Johann Friedrich Wilhelm Kakoschke, or Jack, as he was later known, was born on the 4th of September 1851 in Eastern Europe, in what was then the Kingdom of Prussia. His birthplace was the hamlet of Rädnitz, a settlement on the north bank of the Oder River, a few miles east of the large town of Crossen. He was the second son of Johann Gottfried Georg Kakoschke and Johanne Dorothea (nee Redlich).
Regrettably, not too much is known about the family in “The Old Country”. It is known that Johann senior was a farmer and that he was born on the 4th of August 1817 near the town of Groß Blumberg, some 14 kms to the east of Rädnitz. His wife Johanne Redlich (Jack’s mother) was born on the 27th of March 1823 in the village of Briese, which is 17 kms east of Rädnitz. The family were Lutherans and were probably of an ethnic group known in Germany as Sorbs and in Australia as Wends.
The region around Rädnitz has been a part of several different countries over the centuries. Nowadays it is part of Poland, roughly 35 kms to the east of the German/Polish border. Rädnitz is now known as Radnica, Groß Blumberg is called Brody, Briese is Brzezie and Crossen (an der Oder) is Krosno Odrzańskie. To give an idea of the size of the town of Rädnitz, in 1880 the population was 841 inhabitants living in 115 houses. It was part of the Standesamt (registry office) Kahmen in the Kirchspiel (Parish) of Rädnitz.
Jack’s father died at Groß Blumberg on March 6th, 1876 at the age of 59 years. Less than two years later Jack emigrated to Australia. His mother passed away at Groß Blumberg on the 15th of February 1897, a few days shy of her 74th birthday.
Jack had an elder brother, Johann Gottfried, born 15 May 1850, and at least two younger brothers – Johann Georg Adolph Reinhold, born 12 January 1858, and Johann Ferdinand Herman, born 19 June 1861. His elder brother remained in Europe and has living descendants in Germany. Jack’s two younger brother’s followed in his footsteps and emigrated to Australia. Ferdinand Herman, with Jack’s financial assistance, emigrated in 1880 and Georg Adolph in 1889. (More on their fortunes in a later chapter.)
No doubt some of the farmland depicted in the map was worked by Jack and his ancestors. The land may well have belonged to the family for quite some years. Although several attempts to find any written records of Johann senior and his family, in both German or Polish archives, have thus far proved almost fruitless, it is known that a Michel Kakoschky was living in Groß Blumberg in 1718, when King Friedrich Wilhelm I had a census taken. Coincidentally, there was also a Michel Redlich living in Groß Blumberg in 1718. There’s a possibility they were ancestors.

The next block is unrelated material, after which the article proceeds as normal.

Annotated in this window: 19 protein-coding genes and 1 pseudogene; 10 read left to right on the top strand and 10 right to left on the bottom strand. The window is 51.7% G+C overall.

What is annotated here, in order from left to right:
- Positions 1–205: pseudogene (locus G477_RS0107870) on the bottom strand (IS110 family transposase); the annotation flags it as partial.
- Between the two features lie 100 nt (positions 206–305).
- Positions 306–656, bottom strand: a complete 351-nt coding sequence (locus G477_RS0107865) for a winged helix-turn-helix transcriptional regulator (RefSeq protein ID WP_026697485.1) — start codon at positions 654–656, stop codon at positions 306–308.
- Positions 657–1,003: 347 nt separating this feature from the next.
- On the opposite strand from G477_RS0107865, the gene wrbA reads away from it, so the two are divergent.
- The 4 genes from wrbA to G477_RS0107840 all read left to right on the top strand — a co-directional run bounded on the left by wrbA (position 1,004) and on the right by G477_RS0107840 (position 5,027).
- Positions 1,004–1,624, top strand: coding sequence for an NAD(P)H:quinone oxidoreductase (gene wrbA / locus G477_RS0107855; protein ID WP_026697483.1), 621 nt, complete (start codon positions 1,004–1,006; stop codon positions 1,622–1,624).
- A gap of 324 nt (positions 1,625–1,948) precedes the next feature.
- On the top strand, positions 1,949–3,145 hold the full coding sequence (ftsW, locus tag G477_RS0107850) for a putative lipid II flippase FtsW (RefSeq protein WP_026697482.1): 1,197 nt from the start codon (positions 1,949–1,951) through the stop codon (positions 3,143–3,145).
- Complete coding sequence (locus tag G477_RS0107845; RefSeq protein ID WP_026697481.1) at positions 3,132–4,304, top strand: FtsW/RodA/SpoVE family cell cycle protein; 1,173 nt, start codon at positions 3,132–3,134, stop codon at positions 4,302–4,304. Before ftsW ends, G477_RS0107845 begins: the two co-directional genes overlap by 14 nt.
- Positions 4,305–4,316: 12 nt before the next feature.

Stepping further back in time, it seems likely that the Kakoschke trail leads to the east of Groß Blumberg. In documents written in Latin dating from the 1600’s, there are references to the name Kokoska mentioned in the parish records of Kamionka in Lubartów county, which is situated in eastern Poland. Thanks to the modern-day advent of genetic genealogy testing, it appears that a little further back in time still, the trail leads to Przasnysz county in north-eastern Poland. The tests show that the Kakoschke Y-DNA (paternal) line and that of a U.S. man of Polish origin share a common male forefather approximately 25 generations ago ~ roughly 700-800 years. In this particular county lies a village named Kaki-Mroczki, said to be the ancestral home of a noble Masovian line named Kakowski. It’s not certain that in antiquity the Kakoschke line merges with the Kakowski line, but it’s possible. However this is not meant to imply that Kakoschke is originally a Polish name. In fact, the closest genetic relatives in modern populations are found in Belarus, Lithuania and Russia. (When one considers the history and shifting borders of Europe over the centuries, the whole concept of “nationality” becomes somewhat vague.)
Genetic tests also reveal that the haplogroup of the paternal Kakoschke lineage is R1a1a, meaning that around 12,000 years ago the paternal ancestor probably lived near the Black Sea.
Back to slightly more recent times, and just about the only official family record found so far in German Archives – that of Jack’s departure from Hamburg on the 25th of February 1878. It’s worthy of note that the clerk at the emigration office spelled his surname as Kakoschki. The record is quite brief, but does also give his age as being 27, his place of origin Rädnitz, Crossen Oder and occupation of Landarbeiter (literally “Land worker” i.e. Farmer).
A significant number of German settlers (free settlers – not convicts) emigrated to South Australia from 1838 onwards. See German Settlement in Australia